Any camp with Nos. 2 and 11 in it should be a good camp, right? (BRANDEN CAMP/SPECIAL)
Photo: Branden Camp
Photo: Branden Camp

Five worries about these Falcons - sort of

There are certain fleeting concerns about the Falcons here in the infancy of training camp. Such as, whose idea was it to practice Wednesday in the rainy gloom while a perfectly good indoor facility stood as empty as the Cleveland Browns’ trophy case (this millennium).

“I’m probably the only one happy it was raining,” said the man in charge, Dan Quinn. Call it some new-product testing under less than ideal conditions. Hey, you don’t run crash tests inside the Ritz. 

Then there are those nagging uncertainties that will follow this promising bunch into a new season – yes, even if by comparison a wedding reception is less hopeful than this particular camp.

Here are the five leading worries – and I’m sure you have your own – that I dredged up from the darkest pit of a sportswriter’s soul:

The Sark attack

If we have learned nothing else about the career arc of new offensive coordinators, it’s that the second season is big. That’s when all the horns in the band are supposed to be playing together. And this band has a heckuva brass section.

Steve Sarkisian will have as much attention on him this season as anyone wearing armor. He gets something of a pass for his first go-round with Matt Ryan and the gang.

Still, much like the last pass of the 2017 season, this one’s also incomplete.  

Julio karma

There is no reason whatsoever to expect that Julio Jones will be lessened by his little contract kerfuffle, or his absence from a camp so minor that its first name includes “mini.”

Why, in fact, it became something of a game standing off to the side watching practice Wednesday looking for each Jones drop or mis-timed pattern – yes, there were some – and exclaiming: Oh, see what happens when you miss minicamp! He’s done!

I’d like to say that’s the most ridiculous thing that happens in the little marked-off media corral at camp, but it really isn’t.

Remember, though, that the universe is big on striking a balance. When a receiver who has made it a mission to be as low-maintenance as a good hammer suddenly becomes sports-talk fodder, can a dose of humility be far behind?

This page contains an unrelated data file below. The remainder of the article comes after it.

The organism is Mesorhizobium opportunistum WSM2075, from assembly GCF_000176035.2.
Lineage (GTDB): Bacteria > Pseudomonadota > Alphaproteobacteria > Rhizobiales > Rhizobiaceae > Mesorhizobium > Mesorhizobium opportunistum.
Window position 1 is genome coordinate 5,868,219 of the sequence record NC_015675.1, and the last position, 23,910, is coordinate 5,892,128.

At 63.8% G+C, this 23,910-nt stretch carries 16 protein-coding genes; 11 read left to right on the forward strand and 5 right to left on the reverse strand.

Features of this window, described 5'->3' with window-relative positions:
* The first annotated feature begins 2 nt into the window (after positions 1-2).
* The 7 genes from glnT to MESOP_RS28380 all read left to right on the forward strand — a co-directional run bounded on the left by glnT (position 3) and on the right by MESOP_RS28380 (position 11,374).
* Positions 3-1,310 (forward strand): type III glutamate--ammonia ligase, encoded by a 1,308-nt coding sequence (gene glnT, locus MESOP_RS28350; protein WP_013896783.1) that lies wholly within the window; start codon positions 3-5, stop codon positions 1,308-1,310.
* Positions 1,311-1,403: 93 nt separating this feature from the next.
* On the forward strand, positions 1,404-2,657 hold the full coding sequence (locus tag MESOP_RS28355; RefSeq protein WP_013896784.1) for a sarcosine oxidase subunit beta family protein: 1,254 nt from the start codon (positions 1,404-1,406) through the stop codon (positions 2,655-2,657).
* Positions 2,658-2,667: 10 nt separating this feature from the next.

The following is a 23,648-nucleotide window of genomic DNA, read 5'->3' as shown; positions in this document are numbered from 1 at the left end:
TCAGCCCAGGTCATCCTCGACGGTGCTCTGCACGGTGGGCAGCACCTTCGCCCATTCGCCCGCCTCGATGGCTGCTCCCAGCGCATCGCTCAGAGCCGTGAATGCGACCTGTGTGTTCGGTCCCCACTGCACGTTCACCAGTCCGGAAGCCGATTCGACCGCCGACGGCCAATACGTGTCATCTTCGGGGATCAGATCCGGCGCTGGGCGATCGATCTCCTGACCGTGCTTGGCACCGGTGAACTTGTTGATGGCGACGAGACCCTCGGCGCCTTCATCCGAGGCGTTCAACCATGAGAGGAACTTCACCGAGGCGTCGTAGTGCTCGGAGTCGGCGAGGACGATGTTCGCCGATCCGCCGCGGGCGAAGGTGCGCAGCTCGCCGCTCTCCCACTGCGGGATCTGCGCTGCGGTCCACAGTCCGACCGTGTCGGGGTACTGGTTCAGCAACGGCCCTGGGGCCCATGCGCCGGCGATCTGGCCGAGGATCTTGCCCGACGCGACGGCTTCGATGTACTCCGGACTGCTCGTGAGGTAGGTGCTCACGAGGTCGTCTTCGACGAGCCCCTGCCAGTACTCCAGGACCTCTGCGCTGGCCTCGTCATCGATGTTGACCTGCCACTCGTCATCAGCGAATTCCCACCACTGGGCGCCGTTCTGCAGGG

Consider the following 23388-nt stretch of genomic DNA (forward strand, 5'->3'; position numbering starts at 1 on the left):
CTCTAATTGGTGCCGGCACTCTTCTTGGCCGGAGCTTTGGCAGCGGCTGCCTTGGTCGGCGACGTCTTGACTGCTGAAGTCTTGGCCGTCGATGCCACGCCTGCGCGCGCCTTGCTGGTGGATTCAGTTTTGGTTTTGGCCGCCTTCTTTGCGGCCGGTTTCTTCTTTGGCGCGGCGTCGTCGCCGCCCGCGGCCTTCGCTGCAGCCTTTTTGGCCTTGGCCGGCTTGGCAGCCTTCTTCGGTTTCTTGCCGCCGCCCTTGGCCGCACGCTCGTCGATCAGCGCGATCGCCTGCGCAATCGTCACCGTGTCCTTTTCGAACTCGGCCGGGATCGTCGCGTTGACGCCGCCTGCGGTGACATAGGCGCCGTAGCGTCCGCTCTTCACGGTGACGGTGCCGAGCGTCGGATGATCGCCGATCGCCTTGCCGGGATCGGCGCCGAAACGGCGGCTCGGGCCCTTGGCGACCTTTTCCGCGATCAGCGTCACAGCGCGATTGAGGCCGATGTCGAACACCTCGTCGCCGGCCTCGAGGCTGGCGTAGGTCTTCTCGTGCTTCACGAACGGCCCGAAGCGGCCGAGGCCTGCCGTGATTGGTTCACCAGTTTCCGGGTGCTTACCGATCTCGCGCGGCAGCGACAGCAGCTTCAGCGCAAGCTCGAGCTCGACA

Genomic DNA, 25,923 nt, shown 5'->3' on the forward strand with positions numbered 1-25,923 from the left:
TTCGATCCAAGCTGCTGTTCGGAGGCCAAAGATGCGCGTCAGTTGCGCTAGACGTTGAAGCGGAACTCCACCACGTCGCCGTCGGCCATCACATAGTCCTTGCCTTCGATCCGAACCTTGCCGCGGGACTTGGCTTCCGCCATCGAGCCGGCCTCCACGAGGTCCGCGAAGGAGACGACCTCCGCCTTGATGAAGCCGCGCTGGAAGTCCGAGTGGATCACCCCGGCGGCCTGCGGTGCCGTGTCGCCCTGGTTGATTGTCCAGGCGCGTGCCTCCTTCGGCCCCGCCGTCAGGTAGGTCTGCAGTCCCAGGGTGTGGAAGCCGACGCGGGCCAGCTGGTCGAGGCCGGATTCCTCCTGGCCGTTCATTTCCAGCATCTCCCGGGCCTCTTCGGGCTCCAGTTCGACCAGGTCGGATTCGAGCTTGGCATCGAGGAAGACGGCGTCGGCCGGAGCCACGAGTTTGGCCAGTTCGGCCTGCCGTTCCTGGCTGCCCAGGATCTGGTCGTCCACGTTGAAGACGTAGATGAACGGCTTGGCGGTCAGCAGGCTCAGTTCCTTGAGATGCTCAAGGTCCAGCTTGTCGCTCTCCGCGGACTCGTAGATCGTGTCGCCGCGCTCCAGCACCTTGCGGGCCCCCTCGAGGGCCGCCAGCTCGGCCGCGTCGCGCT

Especially for a receiver closing in on his 30th birthday. 

The company they keep

The Brotherhood does not operate in a vacuum. As much as the Falcons have made themselves into a popular playoff pick, they also are working in a division that produced two other playoff teams last year. A very good division – Tampa Bay notwithstanding – will spend a good part of the year eating its own.

I worry that it’s just very easy to become tapas in the NFC South. 

The trenches

In Quinn’s fast and furious world, who’s going to do the grunt work? The Falcons lost the likes of Dontari Poe and Adrian Clayborn and are auditioning for replacements that might occupy blockers while all the speed hunts down the opposition. And hopefully produces a few more turnovers along the way.

And on the offensive line, we’ll need to see some steady guard play to believe it. They remained ridiculously healthy during the Super Bowl season – and thus have used up that favor for a generation. 

When things look too good, that’s when it’s really time to worry

Are you this way, too? Do you distrust success? Do you never bet chalk? Are you overly suspicious of sure things and sunny forecasts?

I find it to be a real character flaw. I’m trying to work on that.

In keeping with that, I’m really on edge now, because it is so darn difficult to come up with five things to really worry about concerning this team at this time.  

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About the Author

Steve Hummer
Steve Hummer
Steve Hummer writes sports features for The Atlanta Journal-Constitution. He covers a wide range of sports and topics.

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